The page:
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Alice Waters - Taste Maker

Winter 2009 - Platinum Magazine

Photo: David Liittschwager.

Alice Waters floats in rare air. Above the hustle and clang of the kitchens occupied by the best chefs in the United States, she is the country’s reigning grande dame of cuisine.

“I’m standing in my garden right now. I’m eating raspberries – they’re the best ones of the year,” says the American food icon and founder of California cuisine, indirectly dispensing part of her philosophy. “It’s so nourishing to be in nature – there’s a rhythm there that connects you with it. Things grow and die, then grow again – it’s optimistic.”

For the uninitiated, Alice Waters founded California’s landmark restaurant, Chez Panisse, in Berkeley, in 1971, and has spent the succeeding decades reaching beyond her kitchen in an attempt to fundamentally change the way America thinks about food. Former icon Julia Child inspired Americans to create unforgettable meals through her landmark cookbook, Mastering the Art of French Cooking, and a series of smart, approachable public television cooking shows. Californian MFK Fisher explained how to take good food and “Serve It Forth” while legitimising food-writing as a form of literature. Waters promotes a lifestyle; she traces the arc of a meal from the garden to the table, explaining why every step along the way is crucial. In short, food must be local, organic, prepared with and served to good company.

“We’ve been told by fast-food culture that [taking time to prepare a meal] is not fun,” Waters says, “but there’s nothing I’d rather do than wash lettuce.”

At times, her conviction can sound ludicrous – some critics might say she’s been wandering around on her own little island in the near 40 years since Chez Panisse opened its doors ... unless you’re talking with her, at which point, it all just makes sense. Who wouldn’t want food that tastes better and isn’t treated with chemicals? After a lifetime of hard supermarket tomatoes, the perfectly ripe, garden-grown peach she’s always talking about really is fantastic. After an interview with Waters, I try to figure out a way to grow pesticide-free vegetables by hanging planters outside the window of my sixth-floor Paris apartment and spend a fruitless half hour online trying to devise a way to compost in a city that doesn’t.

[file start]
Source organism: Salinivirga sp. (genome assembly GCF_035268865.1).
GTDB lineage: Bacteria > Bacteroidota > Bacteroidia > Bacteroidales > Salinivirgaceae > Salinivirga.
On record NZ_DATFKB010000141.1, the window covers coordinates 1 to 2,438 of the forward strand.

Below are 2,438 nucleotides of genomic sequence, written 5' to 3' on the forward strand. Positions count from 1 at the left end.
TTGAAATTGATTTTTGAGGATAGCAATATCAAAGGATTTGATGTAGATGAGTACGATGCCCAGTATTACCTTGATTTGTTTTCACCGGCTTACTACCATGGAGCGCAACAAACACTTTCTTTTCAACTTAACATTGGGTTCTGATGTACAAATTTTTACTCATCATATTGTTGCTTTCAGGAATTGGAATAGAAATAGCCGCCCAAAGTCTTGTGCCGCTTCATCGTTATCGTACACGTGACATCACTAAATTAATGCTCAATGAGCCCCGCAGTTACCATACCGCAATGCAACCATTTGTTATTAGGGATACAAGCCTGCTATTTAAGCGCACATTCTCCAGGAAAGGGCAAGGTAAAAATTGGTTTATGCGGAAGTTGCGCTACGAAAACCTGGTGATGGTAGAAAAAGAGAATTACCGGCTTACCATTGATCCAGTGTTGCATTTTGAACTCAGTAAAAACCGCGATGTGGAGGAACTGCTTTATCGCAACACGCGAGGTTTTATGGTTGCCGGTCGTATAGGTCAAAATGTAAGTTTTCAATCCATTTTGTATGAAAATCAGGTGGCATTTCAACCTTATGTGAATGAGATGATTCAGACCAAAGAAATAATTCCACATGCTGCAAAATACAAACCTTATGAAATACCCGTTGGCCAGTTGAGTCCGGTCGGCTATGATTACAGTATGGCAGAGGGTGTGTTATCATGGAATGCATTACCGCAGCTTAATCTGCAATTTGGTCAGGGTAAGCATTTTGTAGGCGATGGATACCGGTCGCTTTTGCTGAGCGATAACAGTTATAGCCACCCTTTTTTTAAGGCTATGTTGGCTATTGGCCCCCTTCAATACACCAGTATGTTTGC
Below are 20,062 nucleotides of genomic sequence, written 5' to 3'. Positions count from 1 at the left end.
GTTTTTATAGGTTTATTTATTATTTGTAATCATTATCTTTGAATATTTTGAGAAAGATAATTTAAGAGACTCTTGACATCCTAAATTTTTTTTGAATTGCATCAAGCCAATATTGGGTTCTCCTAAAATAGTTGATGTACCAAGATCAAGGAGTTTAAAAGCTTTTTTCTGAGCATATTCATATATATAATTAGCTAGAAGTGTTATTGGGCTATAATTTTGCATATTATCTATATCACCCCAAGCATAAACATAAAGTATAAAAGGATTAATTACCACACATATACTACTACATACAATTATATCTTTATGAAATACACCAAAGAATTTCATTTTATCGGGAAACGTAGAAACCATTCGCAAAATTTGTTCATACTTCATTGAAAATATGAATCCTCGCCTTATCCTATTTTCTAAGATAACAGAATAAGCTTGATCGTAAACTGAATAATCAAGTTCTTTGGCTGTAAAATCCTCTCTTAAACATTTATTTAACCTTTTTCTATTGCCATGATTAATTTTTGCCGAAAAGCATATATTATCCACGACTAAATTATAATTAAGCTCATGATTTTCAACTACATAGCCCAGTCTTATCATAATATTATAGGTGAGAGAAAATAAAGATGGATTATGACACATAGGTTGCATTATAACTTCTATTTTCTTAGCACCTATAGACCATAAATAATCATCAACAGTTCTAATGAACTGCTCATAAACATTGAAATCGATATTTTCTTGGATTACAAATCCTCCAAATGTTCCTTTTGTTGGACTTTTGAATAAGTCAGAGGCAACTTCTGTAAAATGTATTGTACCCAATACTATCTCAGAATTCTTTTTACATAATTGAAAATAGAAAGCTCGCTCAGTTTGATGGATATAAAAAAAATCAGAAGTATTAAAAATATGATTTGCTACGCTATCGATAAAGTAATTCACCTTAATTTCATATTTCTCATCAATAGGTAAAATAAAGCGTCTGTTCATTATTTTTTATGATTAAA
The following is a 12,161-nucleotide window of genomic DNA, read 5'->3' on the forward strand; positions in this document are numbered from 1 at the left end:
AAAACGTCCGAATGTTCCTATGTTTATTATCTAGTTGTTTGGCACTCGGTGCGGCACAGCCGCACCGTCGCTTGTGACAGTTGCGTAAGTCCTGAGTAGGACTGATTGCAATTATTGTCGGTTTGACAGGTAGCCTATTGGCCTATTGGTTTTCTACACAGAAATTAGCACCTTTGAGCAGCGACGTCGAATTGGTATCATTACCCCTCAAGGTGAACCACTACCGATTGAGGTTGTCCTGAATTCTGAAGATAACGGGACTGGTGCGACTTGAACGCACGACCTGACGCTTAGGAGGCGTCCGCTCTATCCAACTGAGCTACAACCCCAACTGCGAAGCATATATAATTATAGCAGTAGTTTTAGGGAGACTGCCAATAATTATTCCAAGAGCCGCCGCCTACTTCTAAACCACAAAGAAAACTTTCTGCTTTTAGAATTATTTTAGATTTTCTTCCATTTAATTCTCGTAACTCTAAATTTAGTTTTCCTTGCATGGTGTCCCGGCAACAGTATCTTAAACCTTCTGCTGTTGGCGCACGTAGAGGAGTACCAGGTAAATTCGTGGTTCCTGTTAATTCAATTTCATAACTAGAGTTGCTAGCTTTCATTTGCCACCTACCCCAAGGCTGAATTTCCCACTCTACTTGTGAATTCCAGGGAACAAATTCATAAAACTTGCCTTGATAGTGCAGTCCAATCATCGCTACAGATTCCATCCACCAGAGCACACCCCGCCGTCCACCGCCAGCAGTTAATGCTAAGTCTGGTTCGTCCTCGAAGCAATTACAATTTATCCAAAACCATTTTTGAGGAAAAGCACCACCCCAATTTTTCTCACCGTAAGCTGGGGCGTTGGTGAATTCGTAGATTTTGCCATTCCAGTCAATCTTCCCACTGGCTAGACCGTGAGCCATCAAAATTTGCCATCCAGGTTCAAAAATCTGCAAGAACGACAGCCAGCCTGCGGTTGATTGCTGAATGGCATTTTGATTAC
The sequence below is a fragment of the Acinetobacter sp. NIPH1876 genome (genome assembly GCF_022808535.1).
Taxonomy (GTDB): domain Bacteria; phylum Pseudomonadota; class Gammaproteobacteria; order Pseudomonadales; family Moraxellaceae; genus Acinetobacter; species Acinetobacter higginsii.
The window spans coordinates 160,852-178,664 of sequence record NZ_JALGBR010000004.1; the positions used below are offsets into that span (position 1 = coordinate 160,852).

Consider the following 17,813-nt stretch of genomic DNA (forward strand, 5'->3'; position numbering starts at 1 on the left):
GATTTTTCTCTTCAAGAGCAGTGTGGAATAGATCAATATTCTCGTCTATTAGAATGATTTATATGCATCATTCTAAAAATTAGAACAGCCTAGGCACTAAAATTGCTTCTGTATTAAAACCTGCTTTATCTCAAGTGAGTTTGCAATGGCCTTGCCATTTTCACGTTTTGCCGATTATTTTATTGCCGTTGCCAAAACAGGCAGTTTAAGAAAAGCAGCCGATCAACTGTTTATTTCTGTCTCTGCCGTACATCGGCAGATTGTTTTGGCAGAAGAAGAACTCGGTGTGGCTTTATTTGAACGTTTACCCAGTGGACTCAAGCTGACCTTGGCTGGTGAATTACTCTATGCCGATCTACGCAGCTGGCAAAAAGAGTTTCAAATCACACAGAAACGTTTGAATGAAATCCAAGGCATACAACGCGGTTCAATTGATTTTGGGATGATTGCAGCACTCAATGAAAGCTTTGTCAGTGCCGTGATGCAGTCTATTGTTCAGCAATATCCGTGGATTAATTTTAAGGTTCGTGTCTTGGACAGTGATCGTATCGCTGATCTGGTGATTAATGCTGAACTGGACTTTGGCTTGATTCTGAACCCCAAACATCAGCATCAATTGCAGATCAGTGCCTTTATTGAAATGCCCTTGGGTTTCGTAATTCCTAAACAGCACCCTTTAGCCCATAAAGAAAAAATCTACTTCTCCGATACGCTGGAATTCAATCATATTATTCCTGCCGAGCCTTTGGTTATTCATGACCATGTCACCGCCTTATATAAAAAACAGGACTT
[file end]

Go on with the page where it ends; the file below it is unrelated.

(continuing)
Though she is still the face of Chez Panisse and is ostensibly promoting her new book, The Art of Simple Food: Notes, Lessons, and Recipes from a Delicious Revolution, Waters doesn’t really talk about either during the interview. In a sense, she doesn’t need to; by now, she’s built up so much momentum with her ‘delicious revolution’ that her book and restaurant take care of themselves.

“I’m not trying to tell people how to live,” she explains, “I’d rather the change I want to make be to cook the simple food we need to be cooking in this country.”

It’s an uphill battle. America is, after all, the land of the free and the home of the Big Mac. Obesity is rife. Family meals are an endangered species and the microwave is king.

“There’s a rhythm to [the fast-food lifestyle] – it’s like we’re in bumper cars,” she says, “but life goes by too quickly to live like this. “You have to not let those things be in your way,” she explains. “I want to cook something in a minute and eat ... but I have a tomato confit in my pantry ... and I have some pasta ... and I have some herbs in the garden. I can make a meal in ten minutes. I can put some salad on my plate, cook a little piece of fish, boil some potatoes. You have to have a pantry. You have to have some basic techniques and a few things, but it’s so gratifying ... Later, I’ll take fresh mint and pour hot water over it and I have mint tea.”